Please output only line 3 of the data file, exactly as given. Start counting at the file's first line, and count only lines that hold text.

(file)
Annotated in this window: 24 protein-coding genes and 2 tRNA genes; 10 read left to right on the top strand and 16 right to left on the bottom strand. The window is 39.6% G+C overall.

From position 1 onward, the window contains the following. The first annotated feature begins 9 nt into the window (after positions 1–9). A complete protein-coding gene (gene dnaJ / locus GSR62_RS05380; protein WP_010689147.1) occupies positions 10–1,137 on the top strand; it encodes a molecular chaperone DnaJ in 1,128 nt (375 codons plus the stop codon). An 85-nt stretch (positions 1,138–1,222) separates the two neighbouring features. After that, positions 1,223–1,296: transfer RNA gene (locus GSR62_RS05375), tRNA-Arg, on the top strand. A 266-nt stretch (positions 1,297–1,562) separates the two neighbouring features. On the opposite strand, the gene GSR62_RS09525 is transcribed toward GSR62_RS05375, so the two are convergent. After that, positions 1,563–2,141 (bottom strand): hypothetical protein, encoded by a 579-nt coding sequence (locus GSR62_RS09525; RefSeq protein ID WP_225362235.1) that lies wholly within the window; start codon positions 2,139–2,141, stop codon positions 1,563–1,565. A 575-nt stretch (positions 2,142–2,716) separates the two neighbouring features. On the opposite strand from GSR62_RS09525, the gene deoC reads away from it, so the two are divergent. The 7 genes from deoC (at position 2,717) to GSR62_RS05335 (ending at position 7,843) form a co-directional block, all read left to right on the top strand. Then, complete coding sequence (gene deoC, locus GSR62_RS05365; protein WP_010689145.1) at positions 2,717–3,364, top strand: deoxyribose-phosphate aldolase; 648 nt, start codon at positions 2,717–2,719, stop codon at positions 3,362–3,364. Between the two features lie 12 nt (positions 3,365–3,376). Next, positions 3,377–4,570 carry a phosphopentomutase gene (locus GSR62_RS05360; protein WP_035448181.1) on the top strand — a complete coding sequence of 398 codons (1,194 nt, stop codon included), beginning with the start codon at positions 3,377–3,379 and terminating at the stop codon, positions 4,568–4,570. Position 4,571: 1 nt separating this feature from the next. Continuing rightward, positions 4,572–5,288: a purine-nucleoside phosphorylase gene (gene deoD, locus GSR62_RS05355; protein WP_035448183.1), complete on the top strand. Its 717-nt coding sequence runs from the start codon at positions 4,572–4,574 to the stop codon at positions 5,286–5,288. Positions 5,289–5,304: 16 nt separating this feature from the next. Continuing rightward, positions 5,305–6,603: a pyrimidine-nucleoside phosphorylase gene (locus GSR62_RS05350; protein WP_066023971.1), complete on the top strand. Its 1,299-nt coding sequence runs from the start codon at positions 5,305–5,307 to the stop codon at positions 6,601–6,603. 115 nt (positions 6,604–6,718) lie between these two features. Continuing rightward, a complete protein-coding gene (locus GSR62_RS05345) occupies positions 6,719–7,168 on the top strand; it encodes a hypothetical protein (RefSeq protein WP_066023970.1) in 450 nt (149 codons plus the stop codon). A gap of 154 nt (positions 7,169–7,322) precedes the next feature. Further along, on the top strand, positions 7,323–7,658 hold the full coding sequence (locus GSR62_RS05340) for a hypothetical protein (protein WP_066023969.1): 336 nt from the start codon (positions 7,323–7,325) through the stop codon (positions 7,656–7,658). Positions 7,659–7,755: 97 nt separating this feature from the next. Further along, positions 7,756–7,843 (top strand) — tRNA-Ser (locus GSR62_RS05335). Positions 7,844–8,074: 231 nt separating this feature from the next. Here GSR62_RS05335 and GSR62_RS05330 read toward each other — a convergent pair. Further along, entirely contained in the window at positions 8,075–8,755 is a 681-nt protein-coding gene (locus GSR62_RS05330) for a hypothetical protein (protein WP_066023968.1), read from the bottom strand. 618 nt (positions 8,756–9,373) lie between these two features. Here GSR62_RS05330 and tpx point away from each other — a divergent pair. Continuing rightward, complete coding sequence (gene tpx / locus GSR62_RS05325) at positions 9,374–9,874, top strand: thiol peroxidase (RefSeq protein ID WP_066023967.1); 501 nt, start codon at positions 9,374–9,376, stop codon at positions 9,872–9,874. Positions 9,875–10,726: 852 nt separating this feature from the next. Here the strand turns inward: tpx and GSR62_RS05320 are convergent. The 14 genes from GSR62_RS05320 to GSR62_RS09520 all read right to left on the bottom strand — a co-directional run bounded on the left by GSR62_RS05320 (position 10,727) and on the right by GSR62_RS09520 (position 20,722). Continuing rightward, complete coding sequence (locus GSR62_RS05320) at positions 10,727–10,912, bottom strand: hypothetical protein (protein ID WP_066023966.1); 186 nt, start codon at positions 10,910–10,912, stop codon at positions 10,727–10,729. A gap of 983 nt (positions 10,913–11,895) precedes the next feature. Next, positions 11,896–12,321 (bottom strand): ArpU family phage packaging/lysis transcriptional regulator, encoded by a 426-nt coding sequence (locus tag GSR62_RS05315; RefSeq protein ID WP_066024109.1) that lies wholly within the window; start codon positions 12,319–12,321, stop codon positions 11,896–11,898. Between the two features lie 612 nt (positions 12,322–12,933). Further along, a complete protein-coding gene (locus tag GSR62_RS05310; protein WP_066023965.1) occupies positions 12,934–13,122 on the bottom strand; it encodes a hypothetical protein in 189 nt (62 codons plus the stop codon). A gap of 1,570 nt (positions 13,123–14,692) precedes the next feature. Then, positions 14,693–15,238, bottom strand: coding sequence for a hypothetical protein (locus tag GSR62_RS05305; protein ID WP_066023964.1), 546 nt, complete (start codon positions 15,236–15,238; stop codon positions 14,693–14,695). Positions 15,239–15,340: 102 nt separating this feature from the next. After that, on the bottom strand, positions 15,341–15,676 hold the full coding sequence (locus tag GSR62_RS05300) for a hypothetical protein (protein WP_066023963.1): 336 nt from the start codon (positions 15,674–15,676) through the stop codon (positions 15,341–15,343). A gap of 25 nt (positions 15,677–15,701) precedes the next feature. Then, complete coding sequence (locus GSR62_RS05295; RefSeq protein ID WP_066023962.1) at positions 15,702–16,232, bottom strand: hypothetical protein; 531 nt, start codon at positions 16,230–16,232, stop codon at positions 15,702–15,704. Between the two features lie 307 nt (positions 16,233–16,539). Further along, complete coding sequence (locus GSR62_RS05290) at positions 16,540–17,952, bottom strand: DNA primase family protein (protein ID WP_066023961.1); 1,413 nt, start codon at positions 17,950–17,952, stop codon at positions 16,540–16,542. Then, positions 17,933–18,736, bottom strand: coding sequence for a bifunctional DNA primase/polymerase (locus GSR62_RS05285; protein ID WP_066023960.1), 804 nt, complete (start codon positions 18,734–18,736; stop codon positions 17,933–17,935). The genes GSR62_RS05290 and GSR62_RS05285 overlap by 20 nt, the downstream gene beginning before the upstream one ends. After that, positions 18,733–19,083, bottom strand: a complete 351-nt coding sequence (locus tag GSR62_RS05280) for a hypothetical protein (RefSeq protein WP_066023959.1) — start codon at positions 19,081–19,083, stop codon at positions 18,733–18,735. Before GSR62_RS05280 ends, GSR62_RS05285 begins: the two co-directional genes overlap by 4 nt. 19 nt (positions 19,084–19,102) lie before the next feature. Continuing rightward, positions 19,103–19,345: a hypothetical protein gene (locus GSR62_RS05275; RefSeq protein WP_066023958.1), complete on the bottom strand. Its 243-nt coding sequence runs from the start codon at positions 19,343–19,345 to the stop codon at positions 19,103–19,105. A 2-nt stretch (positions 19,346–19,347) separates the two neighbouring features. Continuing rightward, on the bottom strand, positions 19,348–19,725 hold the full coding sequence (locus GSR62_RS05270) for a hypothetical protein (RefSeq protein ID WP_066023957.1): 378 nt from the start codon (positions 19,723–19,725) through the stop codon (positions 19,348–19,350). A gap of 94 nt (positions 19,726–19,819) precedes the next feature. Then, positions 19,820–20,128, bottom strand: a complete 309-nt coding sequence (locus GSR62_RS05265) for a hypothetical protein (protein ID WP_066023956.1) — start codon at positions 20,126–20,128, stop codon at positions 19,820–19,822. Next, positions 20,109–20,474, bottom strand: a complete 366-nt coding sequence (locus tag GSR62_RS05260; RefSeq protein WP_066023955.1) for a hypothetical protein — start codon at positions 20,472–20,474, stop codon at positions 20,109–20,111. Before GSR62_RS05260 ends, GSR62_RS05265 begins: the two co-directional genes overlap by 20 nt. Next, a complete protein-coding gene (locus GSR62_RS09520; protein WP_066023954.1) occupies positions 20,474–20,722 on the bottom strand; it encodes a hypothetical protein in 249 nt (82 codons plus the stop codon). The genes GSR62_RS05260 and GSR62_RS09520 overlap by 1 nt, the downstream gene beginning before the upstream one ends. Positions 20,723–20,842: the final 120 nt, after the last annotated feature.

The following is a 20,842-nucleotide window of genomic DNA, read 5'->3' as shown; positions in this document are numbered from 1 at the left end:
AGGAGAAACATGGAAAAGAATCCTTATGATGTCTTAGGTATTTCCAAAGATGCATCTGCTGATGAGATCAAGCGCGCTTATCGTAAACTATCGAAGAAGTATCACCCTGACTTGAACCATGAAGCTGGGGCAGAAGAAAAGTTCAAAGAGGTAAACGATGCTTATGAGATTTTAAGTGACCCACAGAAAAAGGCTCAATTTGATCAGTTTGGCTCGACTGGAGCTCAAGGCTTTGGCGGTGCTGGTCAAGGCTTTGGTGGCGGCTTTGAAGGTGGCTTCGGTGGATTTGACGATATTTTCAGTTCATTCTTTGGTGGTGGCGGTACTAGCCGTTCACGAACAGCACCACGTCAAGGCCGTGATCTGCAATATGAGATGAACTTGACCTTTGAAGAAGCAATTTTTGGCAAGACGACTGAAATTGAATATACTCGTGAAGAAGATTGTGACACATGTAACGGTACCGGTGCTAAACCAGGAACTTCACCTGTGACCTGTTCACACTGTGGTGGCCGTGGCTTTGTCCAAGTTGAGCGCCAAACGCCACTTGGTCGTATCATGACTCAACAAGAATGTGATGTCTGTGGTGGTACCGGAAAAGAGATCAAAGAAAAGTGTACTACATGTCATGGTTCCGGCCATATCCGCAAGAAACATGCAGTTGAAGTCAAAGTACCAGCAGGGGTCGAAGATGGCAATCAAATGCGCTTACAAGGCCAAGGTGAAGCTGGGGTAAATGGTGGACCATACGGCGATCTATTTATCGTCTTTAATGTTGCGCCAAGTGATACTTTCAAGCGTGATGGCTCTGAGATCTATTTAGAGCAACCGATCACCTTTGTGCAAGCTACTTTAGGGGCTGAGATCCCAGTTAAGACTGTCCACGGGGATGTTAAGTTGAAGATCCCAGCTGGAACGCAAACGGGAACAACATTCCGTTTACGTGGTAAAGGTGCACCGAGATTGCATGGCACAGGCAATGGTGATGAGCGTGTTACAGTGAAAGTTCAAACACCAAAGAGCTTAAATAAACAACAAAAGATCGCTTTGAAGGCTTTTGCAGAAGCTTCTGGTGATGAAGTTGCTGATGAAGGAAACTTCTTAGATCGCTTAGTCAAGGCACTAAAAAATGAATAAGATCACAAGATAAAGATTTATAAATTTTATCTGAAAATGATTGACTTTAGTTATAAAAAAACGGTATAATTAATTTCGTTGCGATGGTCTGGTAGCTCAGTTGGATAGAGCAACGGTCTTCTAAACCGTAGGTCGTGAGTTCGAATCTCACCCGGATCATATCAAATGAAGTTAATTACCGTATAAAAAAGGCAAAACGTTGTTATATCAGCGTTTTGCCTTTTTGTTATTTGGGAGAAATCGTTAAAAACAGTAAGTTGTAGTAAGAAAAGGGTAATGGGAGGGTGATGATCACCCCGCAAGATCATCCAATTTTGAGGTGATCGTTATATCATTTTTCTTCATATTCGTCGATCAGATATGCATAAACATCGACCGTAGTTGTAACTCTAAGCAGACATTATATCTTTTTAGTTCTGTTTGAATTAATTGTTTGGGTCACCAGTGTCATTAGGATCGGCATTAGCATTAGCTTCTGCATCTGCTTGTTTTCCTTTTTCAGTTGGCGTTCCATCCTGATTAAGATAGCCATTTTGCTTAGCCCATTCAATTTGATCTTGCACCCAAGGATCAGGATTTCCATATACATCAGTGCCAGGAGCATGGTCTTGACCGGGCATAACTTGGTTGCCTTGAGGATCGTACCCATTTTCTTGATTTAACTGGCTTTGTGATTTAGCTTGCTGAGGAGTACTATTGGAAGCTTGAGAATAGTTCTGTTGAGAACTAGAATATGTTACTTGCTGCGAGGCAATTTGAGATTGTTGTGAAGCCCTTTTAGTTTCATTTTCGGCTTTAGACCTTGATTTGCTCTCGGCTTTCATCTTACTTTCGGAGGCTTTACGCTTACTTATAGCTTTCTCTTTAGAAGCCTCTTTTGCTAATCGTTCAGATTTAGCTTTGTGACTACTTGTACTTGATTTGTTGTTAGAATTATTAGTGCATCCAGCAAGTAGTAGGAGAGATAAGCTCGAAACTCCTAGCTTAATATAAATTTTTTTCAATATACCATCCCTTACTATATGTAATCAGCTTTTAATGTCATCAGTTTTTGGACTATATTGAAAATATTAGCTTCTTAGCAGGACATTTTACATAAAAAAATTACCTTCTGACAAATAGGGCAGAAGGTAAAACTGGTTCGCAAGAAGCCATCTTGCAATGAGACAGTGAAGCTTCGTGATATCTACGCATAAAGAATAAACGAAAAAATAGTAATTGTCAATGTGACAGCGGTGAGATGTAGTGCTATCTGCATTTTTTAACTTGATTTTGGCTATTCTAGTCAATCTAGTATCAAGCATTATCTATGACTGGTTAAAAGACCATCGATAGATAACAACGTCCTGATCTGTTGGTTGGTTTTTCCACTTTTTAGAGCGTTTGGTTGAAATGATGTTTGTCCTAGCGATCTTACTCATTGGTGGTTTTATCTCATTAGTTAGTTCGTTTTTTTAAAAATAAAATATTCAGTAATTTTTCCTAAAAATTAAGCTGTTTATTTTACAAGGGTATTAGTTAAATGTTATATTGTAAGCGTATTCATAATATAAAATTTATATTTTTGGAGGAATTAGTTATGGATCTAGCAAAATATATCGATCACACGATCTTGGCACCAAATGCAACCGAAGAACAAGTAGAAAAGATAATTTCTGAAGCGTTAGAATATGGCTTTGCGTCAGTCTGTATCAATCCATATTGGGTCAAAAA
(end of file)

The following is a 20,842-nucleotide window of genomic DNA, read 5'->3' as shown; positions in this document are numbered from 1 at the left end: